Have we been selling Paul Menard short all these years?

[The Marbles occasionally posts articles from readers on matters of NASCAR interest, and today is one of those days. Michael Acosta, aka "TimidObserver," offers up this take on one of NASCAR's more unappreciated drivers. --JB]

"You can have your father buy your ride and write DEI a big check, but you can't buy talent. And that's what John Menard's been good at his whole life, is just buying success. He's bought his son a Nextel Cup ride and he's just got enough talent to just be in the way most of the time." --- Tony Stewart, after getting into Paul Menard on pit road in Fall 2007 Charlotte Cup race

Tony Stewart's sentiment is the same amongst pretty much all NASCAR fans and drivers. I'm no different; just last year I was wondering when NASCAR can get rid of Paul Menard before he gets someone killed out there. But as with any true enemy, you first have to respect them and acknowledge them. I've done both with Menard, and my findings recently indicate that maybe, just maybe, we're wrong about him.

So where do we place blame for Menard's lack of success? The driver? Paul started out just like Jamie McMurray: racing go-karts before 10. At 8 he won the Briggs Junior Karting Class Championship in Eau Claire, Wisconsin. He then began ice racing at the age of 15 and won 10 International Ice Racing Association events in his career.

In 2001, he ran a limited ARCA schedule and still finished 13th in points. As a truck driver he's run 6 races with one top 10, so he's no truck guy. From 2003 until now in the Nationwide Series, he's had 1 win, 39 top 10s and 2 Nationwide poles, so maybe he's mediocre on the Nationwide circuit.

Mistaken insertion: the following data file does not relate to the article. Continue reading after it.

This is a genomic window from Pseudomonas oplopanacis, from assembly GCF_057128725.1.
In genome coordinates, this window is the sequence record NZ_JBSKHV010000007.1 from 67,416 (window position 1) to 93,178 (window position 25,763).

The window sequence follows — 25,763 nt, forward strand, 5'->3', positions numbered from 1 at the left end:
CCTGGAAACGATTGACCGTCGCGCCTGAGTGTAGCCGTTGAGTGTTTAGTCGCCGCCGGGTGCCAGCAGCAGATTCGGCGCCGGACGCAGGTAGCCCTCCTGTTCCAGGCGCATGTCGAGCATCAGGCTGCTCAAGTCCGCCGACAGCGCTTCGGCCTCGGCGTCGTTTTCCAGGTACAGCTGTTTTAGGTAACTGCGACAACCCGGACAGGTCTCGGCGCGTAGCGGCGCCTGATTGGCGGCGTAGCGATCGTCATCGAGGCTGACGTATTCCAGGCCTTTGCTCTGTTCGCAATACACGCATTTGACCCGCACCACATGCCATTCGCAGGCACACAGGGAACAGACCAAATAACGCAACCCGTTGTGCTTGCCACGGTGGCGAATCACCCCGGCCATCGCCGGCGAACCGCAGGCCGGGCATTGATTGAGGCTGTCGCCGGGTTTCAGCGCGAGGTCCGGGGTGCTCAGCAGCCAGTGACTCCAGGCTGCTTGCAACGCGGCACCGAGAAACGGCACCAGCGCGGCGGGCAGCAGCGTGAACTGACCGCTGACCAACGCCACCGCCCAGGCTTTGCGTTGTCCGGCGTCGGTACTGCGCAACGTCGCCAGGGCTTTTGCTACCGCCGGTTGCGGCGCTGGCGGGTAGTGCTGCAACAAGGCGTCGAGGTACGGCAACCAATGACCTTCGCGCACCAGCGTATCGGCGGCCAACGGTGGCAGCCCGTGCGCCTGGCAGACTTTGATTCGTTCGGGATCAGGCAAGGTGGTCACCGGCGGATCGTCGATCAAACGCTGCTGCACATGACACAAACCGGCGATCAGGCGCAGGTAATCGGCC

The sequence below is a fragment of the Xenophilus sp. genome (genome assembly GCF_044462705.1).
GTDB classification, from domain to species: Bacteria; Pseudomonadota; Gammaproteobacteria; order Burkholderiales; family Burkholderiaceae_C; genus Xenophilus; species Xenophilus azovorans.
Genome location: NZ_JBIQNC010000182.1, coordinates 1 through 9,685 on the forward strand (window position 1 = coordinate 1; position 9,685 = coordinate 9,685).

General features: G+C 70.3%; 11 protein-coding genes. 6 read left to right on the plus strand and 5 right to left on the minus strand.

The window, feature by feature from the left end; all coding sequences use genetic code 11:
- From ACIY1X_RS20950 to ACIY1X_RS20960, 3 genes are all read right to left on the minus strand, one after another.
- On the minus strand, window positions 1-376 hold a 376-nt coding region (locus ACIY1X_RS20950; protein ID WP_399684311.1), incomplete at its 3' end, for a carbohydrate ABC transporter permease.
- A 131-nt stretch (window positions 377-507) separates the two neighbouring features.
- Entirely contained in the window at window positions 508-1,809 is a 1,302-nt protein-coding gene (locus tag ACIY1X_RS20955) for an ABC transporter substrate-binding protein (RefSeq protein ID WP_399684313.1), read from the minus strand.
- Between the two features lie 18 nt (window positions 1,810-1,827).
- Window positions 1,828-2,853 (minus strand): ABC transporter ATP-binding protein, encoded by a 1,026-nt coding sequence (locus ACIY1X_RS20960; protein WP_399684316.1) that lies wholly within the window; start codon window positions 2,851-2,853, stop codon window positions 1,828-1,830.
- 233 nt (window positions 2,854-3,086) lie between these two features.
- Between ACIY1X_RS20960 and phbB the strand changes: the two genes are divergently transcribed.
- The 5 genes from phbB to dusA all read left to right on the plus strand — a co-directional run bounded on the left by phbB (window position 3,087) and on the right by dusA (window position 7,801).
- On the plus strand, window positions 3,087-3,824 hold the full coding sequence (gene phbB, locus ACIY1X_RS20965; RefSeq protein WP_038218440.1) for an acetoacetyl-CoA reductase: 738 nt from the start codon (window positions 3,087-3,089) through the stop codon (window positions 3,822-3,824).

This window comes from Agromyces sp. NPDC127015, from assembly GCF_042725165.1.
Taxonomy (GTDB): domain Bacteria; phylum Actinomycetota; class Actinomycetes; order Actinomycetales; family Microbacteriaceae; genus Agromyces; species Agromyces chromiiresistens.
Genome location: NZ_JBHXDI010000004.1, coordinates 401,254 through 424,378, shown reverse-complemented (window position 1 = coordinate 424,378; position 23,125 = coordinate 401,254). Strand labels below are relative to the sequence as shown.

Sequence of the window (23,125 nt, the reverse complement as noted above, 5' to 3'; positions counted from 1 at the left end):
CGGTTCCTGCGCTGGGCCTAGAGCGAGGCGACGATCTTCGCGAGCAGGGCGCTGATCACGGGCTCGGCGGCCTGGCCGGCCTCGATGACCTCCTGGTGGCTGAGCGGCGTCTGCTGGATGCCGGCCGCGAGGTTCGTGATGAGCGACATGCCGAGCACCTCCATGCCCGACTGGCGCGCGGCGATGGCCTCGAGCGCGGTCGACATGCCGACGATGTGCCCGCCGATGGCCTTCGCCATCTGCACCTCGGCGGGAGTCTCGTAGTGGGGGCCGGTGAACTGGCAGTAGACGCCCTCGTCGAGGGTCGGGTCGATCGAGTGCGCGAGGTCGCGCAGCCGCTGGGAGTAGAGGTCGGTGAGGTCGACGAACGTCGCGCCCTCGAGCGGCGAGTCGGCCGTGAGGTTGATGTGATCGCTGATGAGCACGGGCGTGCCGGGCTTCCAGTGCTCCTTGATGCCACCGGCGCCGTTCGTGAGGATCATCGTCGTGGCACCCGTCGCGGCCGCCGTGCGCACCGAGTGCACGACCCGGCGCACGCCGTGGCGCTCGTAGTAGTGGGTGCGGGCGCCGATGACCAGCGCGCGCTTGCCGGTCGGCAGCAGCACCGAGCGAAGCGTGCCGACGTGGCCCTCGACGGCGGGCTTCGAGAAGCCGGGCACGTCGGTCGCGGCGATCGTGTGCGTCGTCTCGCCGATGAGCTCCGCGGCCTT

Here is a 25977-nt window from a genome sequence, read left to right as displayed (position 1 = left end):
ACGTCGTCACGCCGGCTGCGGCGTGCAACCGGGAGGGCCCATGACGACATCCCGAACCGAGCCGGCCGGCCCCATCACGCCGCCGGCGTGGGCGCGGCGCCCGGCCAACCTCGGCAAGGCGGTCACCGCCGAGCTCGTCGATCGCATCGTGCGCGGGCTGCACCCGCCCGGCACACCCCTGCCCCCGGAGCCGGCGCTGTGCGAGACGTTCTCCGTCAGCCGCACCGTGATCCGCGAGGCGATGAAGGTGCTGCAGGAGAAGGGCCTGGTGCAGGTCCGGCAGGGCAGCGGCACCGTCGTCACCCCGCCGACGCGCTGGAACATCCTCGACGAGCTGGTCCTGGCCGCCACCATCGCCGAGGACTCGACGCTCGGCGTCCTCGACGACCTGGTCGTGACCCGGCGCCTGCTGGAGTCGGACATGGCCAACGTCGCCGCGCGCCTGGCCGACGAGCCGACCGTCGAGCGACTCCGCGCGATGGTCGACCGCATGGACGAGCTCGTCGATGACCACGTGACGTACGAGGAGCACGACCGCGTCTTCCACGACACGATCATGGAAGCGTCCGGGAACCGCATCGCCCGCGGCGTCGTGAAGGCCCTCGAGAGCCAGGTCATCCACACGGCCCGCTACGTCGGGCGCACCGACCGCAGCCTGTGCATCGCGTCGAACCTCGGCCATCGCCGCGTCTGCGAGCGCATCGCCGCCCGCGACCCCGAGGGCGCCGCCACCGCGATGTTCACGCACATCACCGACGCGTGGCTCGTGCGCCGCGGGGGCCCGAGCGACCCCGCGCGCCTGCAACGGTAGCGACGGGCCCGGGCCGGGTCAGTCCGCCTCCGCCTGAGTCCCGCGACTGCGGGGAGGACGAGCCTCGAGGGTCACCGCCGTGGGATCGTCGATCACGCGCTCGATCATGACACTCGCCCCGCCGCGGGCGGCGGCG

In Cup, he started in 2003 and has won no races but notched 2 top 10s and 1 pole (at Daytona in 2008). Last year he started out by wrecking at Daytona and finishing 37th at Fontana. This year he finished 6th at Daytona and 19th at Fontana in Nationwide, and 13th at Daytona, then 18th at Fontana in Cup. That's not great, but it is an undeniable improvement.

As for his teams, Menard has run with Dale Earnhardt Inc., Yates Racing, and Richard Petty Motorsports. Richard Petty may have been one of the greatest Cup drivers ever, but his shop has never won a championship with anybody but himself. Elliott Sadler and A.J. Allmendinger may be notable drivers, but whatever successes they've had in Cup have been slim. Kasey Kahne is a much more successful driver, but across 6 years he's won only 11 races. The man is definitely a major talent and should've won a lot more races, but his problem is the same as everyone else's at RPM: subpar equipment across the organization.

Yates Racing, on the other hand, used to be a fairly top-notch team, fielding great cars for guys like Davey Allison, Ernie Irvan, Dale Jarrett, and yes, even David Gilliland. Gilliland was in the same position as Menard: he had great equipment but he never quite ‘fit' with his cars. Dale Earnhardt Inc. has had some success, placing Dale Earnhardt Jr. and Martin Truex Jr. in the Chase over the years, but the success hasn't been the sustained kind.

Could Menard have placed better at either Daytona or Fontana with a better team? Almost certainly yes. Menard's drawbacks have more than likely been the teams he drives with. The man is a good driver. Not a great driver, but certainly a good driver. We've seen bad drivers run top-notch equipment to top 20's and thought they were great, but they didn't last long. Menard may have lasted long just because of Daddy Warbucks, but the skill is showing in his taking lackluster equipment to top 20 performances.

Should Roush Fenway Racing, Haas, Richard Childress, Michael Waltrip, or even Red Bull take a chance with Paul Menard? I say yes. It wouldn't hurt to try him out.

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